Vol 59

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The People I meet.



The other day I travelled up the Bruce Highway to the little township of Eumundi (about 120 klm north of Brisbane) which, as a lot of people know, is famous for the magnificent “Markets” it holds every Wednesday and Saturday.  Knowing there would be thousands of people there I felt certain that if I dressed as per the masses and applied copious quantities of Old Spice, the Radtechitis would go un-noticed and I could blend in and not be adored or revered as is normally the case.



I spent at least an hour amongst the unsuspecting populous, grabbing the odd free ginger beer, eating a few mini dim sims, buying a few nick naks at twice the price I could have bought them at K-Mart then, when I’d had and seen enough, I decided to pop into the marvellous Imperial Hotel for a quiet thirst quencher or three.


After being free of the crowds across the road, I was so enjoying the solitude and the space that I let my defences down and before I knew it, a miniscule amount of Radtechitis escaped my person then escaped the confines of the hostelry.


Unbeknown to me, the lovely Jane Bergamin was also at the markets, having popped up from Tasssie for a few weeks in order to thaw out. She had just bought her second pack of fairy floss and a sarsaparilla when she got the briefest of brief whiffs of Radtechitis and her nervous system went into high overdrive. Hurling the fairy floss and the sarsaparilla into the air and with an involuntarily throaty yahoo bursting forth and with her sense receptors on high alert, she spun around three or four times on tippy toe until she locked on to the source of that elusive Radtechitis.


With instinct overriding sane behaviour and with arms spread wide, she raced through the throng of market goers, scattering tattooists and clairvoyants who were forced to dive for cover. She dashed into the hotel and to the astonishment of other guests enjoying the odd quiety, flung herself upon my person in order to snatch a minute dose of Radtechitis.


Being the kind and generous person that I am, and although not liking it one bit, I allowed her to drape herself upon my person for some time after which I was forced to extricate myself and ask the delightful Jane to return to her friends and family.


Such is the burden those with Radtechitis must endure.


Jane is a very youthful and fit 46 year lady who lives in the not so warm city of Launceston in Tassie. She’s been married for 21 years and is the mother of two gorgeous sons, Thomas 13 and Henri 10 who are both keen soccer players, hence most winter weekends she’s in the car driving to games and shivering on the sidelines! She is also a Registered Nurse and Midwife, working at the General in Launceston. A job that she loves!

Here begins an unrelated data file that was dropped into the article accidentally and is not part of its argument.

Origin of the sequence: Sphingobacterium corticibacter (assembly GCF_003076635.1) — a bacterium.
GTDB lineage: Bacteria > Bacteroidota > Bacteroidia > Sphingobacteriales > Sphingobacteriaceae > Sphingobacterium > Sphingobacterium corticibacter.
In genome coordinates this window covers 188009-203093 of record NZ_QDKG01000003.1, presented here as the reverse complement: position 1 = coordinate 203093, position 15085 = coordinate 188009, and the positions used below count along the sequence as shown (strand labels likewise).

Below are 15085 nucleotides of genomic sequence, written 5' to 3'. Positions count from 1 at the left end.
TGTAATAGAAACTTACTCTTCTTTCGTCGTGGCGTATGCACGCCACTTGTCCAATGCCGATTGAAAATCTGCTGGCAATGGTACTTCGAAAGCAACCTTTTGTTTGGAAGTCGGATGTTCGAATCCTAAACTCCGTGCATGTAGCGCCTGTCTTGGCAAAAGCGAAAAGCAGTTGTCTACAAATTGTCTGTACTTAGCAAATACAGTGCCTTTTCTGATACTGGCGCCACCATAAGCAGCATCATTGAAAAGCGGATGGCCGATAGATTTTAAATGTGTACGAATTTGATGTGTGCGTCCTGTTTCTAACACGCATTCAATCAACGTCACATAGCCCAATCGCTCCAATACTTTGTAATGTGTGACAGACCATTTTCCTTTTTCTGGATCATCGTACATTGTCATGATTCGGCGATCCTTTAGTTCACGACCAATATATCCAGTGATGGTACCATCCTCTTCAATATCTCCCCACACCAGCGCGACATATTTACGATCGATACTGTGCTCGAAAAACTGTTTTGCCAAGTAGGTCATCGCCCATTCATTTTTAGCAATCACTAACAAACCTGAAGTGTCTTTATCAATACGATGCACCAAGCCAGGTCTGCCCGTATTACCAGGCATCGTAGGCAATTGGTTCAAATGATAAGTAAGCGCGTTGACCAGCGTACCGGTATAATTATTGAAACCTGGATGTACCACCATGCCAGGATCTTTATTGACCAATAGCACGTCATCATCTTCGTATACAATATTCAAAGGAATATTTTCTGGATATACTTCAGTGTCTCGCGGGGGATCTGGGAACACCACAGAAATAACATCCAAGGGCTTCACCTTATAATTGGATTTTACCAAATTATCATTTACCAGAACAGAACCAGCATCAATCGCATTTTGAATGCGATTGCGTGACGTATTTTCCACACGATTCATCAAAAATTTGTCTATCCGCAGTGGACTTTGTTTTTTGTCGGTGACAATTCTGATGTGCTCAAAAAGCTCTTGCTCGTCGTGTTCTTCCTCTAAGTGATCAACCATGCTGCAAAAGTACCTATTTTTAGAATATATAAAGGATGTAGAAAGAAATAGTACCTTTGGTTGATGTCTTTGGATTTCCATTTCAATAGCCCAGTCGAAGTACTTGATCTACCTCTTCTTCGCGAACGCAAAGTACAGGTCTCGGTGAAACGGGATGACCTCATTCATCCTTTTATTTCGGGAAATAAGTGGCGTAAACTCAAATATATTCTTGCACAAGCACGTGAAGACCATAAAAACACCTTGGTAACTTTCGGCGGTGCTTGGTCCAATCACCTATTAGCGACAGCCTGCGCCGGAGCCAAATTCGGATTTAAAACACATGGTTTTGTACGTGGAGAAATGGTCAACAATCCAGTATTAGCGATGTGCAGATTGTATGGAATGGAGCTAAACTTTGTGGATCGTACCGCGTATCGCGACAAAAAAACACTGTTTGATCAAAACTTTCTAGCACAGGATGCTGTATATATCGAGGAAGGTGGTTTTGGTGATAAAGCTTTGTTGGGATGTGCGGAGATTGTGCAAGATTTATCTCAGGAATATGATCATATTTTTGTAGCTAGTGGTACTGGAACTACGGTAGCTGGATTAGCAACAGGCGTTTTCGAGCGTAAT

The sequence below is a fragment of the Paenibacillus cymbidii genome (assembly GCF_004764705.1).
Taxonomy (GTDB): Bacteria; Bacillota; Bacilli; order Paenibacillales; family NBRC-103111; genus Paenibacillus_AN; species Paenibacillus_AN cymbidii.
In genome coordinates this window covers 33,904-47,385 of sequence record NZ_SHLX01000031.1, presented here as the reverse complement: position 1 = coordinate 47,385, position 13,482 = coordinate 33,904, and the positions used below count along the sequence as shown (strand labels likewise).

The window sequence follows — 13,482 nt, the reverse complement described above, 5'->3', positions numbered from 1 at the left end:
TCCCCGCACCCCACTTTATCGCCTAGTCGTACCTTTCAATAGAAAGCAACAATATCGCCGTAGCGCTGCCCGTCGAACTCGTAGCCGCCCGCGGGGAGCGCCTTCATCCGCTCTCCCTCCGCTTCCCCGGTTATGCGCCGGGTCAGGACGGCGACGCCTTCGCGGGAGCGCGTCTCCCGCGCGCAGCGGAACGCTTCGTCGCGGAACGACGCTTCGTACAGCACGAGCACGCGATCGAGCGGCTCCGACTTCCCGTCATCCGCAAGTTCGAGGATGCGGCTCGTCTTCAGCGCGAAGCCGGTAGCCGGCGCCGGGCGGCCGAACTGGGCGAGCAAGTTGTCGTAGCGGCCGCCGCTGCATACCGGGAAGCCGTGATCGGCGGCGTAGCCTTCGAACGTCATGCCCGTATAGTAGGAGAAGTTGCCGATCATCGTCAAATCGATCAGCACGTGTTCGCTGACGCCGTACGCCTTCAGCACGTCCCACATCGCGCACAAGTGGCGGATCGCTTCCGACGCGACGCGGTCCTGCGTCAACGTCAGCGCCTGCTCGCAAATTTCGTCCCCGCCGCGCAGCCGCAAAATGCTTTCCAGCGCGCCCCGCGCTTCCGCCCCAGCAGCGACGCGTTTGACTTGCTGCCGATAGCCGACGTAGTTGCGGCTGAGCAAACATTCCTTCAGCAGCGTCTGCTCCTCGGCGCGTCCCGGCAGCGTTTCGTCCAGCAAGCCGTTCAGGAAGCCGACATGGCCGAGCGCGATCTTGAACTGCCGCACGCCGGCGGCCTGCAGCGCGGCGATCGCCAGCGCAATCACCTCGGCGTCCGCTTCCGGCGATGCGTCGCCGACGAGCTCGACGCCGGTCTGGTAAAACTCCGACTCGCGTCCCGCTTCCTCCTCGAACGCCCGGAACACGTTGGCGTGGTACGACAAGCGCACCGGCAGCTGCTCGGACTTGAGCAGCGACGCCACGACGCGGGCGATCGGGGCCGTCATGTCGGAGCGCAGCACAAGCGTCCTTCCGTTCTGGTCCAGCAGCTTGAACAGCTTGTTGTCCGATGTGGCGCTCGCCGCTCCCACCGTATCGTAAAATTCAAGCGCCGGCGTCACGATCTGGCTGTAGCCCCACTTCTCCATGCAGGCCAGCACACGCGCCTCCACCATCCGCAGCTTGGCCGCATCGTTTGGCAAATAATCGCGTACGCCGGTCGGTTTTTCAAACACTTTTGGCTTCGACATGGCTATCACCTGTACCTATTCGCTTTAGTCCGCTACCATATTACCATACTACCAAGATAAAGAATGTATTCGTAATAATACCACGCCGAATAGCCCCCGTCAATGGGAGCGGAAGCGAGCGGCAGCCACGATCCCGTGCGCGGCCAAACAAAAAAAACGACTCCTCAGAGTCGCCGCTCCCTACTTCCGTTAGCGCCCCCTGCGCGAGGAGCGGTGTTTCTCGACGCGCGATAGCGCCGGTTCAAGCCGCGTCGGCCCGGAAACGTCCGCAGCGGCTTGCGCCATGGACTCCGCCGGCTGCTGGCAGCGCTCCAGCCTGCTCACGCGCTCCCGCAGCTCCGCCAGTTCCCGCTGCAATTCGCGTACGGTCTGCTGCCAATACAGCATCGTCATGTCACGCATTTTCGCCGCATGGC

She loves to keep fit and active through Bikram yoga, boxing/gym, swimming and walking, and it shows. She also loves the outdoors and time spent on family holidays, locally and abroad.


She and her family live on a small property in the wine region of Launceston and raise some fat lambs and keep chooks for eggs. Both she and her husband, Mario, enjoy gardening, especially their veggie plot.


She says “Life is good….we are lucky to be healthy and happy!”




RAAF Base Mawson


Brendan Godwin writes: “Before going to Mawson Antarctica in 1974, I had completed 6 years in the Air Force. I was discharged in 1973 from Amberley and joined the Bureau of Meteorology for the 1974 expedition. I wasn’t aware there had been an Air Force base at Mawson until I arrived. If I was to close a couple of incidents out of my mind, I could have been excused for thinking I was being posted from RAAF Base Amberley to RAAF Base Mawson. There was the minor incident of a mere discharge in between and the RAAF Base Mawson had closed a decade before our arrival in 1974. Apart from that, it could have been a posting.


I’ve written the following and in doing so have borrowed some material from a book called Alfresco Flight (You can get that book HERE). This is about “Antarctic Flight” which was the RAAF unit based at Mawson. Antarctic Flight commenced a number of years before the Mawson base and continued for 1-2 years after Mawson was closed.”





Antarctic Flight.


Antarctic Flight  Role: Expeditions and Rescue


They were simply called Antarctic Flight, not No. 1 Antarctic Flight or 1 AF as is traditional with the naming of Air Force units. The Air Force uses No’s and acronyms for most of their units but 1 AF is an acronym for something else on the RAAF acronym list. The base opened at the same time as Mawson Australian National Antarctic Research Expedition or ANARE station commenced. Two Auster aircraft, A11-200 and A11-201 were taken to Mawson on the Kista Dan, they were used as support aircraft to guide the Kista Dan into and out of Horse Shoe Harbour, or Horse Shoe Bay as it was called then. The aircraft also did inland and coastal surveying, mapping, photography and scientific flights in support of the ANARE expedition.


On the 13th of February 1954, Phillip Law proclaimed Mawson for Australia. Claiming territory depended on certain formalities, including building a rock cairn, raising a flag and reading a proclamation. It was significant our military were present for this ceremony, even though they were not performing a military function.



The Air Force also held an opening ceremony for the RAAF Base.


L to R:   Sgt. Frank Morgan (airframe fitter),  Sgt. Ken W Duffell (Engines),  Flt Lt Doug W Leckie (CO) and  Flt Sgt. R Seaver, 2nd Pilot.